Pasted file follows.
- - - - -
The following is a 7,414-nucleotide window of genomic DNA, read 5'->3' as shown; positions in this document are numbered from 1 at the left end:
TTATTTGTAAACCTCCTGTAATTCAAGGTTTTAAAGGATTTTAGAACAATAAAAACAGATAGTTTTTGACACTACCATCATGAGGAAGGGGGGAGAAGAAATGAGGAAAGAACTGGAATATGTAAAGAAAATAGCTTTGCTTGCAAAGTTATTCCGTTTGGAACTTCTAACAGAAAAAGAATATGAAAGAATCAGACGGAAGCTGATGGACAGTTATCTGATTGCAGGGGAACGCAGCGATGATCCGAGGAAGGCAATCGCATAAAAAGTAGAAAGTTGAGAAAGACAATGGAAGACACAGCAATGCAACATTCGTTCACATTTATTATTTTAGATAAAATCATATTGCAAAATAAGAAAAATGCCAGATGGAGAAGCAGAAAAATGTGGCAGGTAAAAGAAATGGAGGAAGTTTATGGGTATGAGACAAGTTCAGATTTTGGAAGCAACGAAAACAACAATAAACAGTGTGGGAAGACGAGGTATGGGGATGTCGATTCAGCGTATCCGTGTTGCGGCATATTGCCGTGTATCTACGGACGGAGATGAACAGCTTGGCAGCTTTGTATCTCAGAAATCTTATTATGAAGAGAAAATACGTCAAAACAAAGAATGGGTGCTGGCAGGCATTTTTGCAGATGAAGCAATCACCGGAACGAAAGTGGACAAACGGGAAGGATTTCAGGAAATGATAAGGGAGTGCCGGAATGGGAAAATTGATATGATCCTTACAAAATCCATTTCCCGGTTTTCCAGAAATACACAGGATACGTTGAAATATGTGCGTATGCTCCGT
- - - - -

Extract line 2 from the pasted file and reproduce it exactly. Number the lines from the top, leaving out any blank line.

TTATTTGTAAACCTCCTGTAATTCAAGGTTTTAAAGGATTTTAGAACAATAAAAACAGATAGTTTTTGACACTACCATCATGAGGAAGGGGGGAGAAGAAATGAGGAAAGAACTGGAATATGTAAAGAAAATAGCTTTGCTTGCAAAGTTATTCCGTTTGGAACTTCTAACAGAAAAAGAATATGAAAGAATCAGACGGAAGCTGATGGACAGTTATCTGATTGCAGGGGAACGCAGCGATGATCCGAGGAAGGCAATCGCATAAAAAGTAGAAAGTTGAGAAAGACAATGGAAGACACAGCAATGCAACATTCGTTCACATTTATTATTTTAGATAAAATCATATTGCAAAATAAGAAAAATGCCAGATGGAGAAGCAGAAAAATGTGGCAGGTAAAAGAAATGGAGGAAGTTTATGGGTATGAGACAAGTTCAGATTTTGGAAGCAACGAAAACAACAATAAACAGTGTGGGAAGACGAGGTATGGGGATGTCGATTCAGCGTATCCGTGTTGCGGCATATTGCCGTGTATCTACGGACGGAGATGAACAGCTTGGCAGCTTTGTATCTCAGAAATCTTATTATGAAGAGAAAATACGTCAAAACAAAGAATGGGTGCTGGCAGGCATTTTTGCAGATGAAGCAATCACCGGAACGAAAGTGGACAAACGGGAAGGATTTCAGGAAATGATAAGGGAGTGCCGGAATGGGAAAATTGATATGATCCTTACAAAATCCATTTCCCGGTTTTCCAGAAATACACAGGATACGTTGAAATATGTGCGTATGCTCCGT